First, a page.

BREDA, Netherlands — Vincent Van Gogh once said, “Orange is the color of insanity.”
This week his compatriots are proving the painter right. The Netherlands is going orange mad and just about the whole country is draped in the color of the Dutch royal house ahead of Sunday’s World Cup final against Spain.
In this southern city, bikes, bars and baker’s shops were all in orange.
“We are having a lot of success with these,” declares Conny van Haaren as she shows off a plate of cream-filed pastry balls coated with bright orange icing and decorated with the red-white-and-blue national flag.
“Tomorrow as people get ready for the match, it’s going to go crazy,” she predicted outside the family’s 100-year-old pastry shop and tea room.
Around the corner in the Paradise Coffee House, the haze of marijuana smoke fails to hide walls covered with dozens of orange balloons and the flat screen TV where local dope smokers can watch the game on Sunday.
“This has been great for business,” said Nick Rijtover, the cafe's manager. “The place always fills up when there’s a match and there’s a great atmosphere. It's not just us, it’s been good for all the city’s restaurants and cafes.”
Rijtover’s only complaint: the law prevents cafes that legally sell cannabis from selling alcohol too, so beer loving fans won’t be able to watch the final in his place.
The Netherlands, like their Spanish opponents, have never won the World Cup. But, unlike the Spanish, the Dutch have twice come close.
In the 1970s the Dutch revolutionized the game with a style they called “total football.” Led by midfield supremo Johan Cruyff, they produced what many believe to be Europe’s greatest ever team. They reached the final of two consecutive World Cups, but twice fell at the final hurdle: to Argentina in 1978 and, most painfully, to Germany in 1974.
Those defeats have haunted Dutch soccer since and the prospect of finally laying those ghosts to rest with a win over Spain goes a long way to explain the fervor, and the tension, ahead of the final.
Campaigners are calling for Tuesday to be declared a national holiday if they win so fans can welcome the team back from South Africa. Police in Amsterdam are already bracing for crowds that could exceed the estimated one million that filled the capital’s streets in 1988 when the Netherlands won soccer’s European Championship. Theaters and summer music festivals are rescheduling performances to avoid clashing with Sunday’s game.
“It’s the first time in our history that we do that,” Erwin Van Lambaart, whose production company is bringing forward performances of "Mamma Mia" in Rotterdam and "Mary Poppins" in Scheveningen.
“It’s a huge logistical undertaking, but we’ve waited 32 years for this and our public, and our employees, want to enjoy the final,” he told the daily De Volkskrant newspaper.
Despite being two of Europe’s major soccer powers, Spain and the Netherlands have never before met in the World Cup. They did however go head-to-head twice in this city in the 17th century during the 80-year Dutch War of Independence from Spanish rule.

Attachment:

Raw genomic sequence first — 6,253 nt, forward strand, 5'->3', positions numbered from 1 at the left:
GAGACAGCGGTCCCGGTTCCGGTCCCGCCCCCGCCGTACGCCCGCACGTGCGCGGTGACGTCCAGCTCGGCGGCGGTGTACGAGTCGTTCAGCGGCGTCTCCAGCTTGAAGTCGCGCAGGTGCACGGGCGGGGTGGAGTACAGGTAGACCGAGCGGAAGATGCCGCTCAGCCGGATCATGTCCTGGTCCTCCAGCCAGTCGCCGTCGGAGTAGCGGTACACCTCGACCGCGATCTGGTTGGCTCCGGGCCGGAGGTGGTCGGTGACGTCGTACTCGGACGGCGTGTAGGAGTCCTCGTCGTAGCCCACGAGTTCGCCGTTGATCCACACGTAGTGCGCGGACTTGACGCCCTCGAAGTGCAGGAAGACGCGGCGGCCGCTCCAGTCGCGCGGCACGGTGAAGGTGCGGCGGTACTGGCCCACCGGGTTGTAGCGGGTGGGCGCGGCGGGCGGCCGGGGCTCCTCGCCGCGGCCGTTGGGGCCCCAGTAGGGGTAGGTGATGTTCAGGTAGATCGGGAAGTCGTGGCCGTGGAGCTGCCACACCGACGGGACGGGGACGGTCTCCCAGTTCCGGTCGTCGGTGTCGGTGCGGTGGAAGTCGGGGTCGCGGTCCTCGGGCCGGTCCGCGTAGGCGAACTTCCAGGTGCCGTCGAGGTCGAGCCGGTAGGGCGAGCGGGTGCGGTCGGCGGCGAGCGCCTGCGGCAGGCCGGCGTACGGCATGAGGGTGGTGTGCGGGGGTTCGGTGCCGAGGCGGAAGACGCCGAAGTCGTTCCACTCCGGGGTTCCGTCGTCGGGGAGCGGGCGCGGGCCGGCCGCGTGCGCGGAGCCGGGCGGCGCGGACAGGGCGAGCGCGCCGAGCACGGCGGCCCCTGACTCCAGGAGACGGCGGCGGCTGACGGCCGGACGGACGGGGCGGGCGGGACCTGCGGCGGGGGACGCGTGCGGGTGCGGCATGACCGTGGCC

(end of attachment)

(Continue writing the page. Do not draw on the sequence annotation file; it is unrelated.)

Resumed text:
Back then, Spain won the first leg taking Breda after an 11-month siege, but the Dutch regrouped 12 years later to reclaim the city on their way to breaking free from the Spanish empire. Strangely, the grand entrance to City Hall is decorated with a copy of Spanish artist Diego Valázquez’s giant painting of the Dutch defeat in that first battle.
“That was a couple of hundred years ago, and it won’t happen again,” said City Hall worker Mars Voss. “On Sunday it will be crazy here, crazy and very orange. I usually put jugs of water on the table for weekly town council meetings, but this week I served orangeade. It went down very well.”
Outside on the cobbled streets of the main square, cafes were basking in weather that was more Andalusia than Amsterdam as a heat-wave pushed temperatures up to the high 90s.
On almost every street, orange pennants fluttered over the heads of shoppers and every bar was decked in orange, flying the national flag and competing with each other with ads for cheap beer during the final. The De Bommel bar was a bit more original, hanging a selection of orange objects across its street that included wigs, dresses a bra and some vuvuzelas.
“Because of the heat we’ve not had so many customers today, but generally this stuff has really been selling,” said Linda Gardeslen, pointing out the display of orange T-shirts, socks, tulip-shaped candles, raincoats and flip-flops on sale in the city tourist office.
“It’s been one big party, every match all the bars and all the streets have been full and the atmosphere’s great,” said Marie van den Bems, an 18-year-old student. “When we win it will go wild.”
And if they lose? “That’s not going to happen,” she said.
Opinions are a little more mixed at the Sol y Sombra tapas bar.
“It will be Holland of course,” said owner Egbert Fransen. Not surprisingly, waiter Manuel Moya sees it differently, “I’m going for Spain."
Both agreed however that whatever the score, there’s going to be quite a fiesta.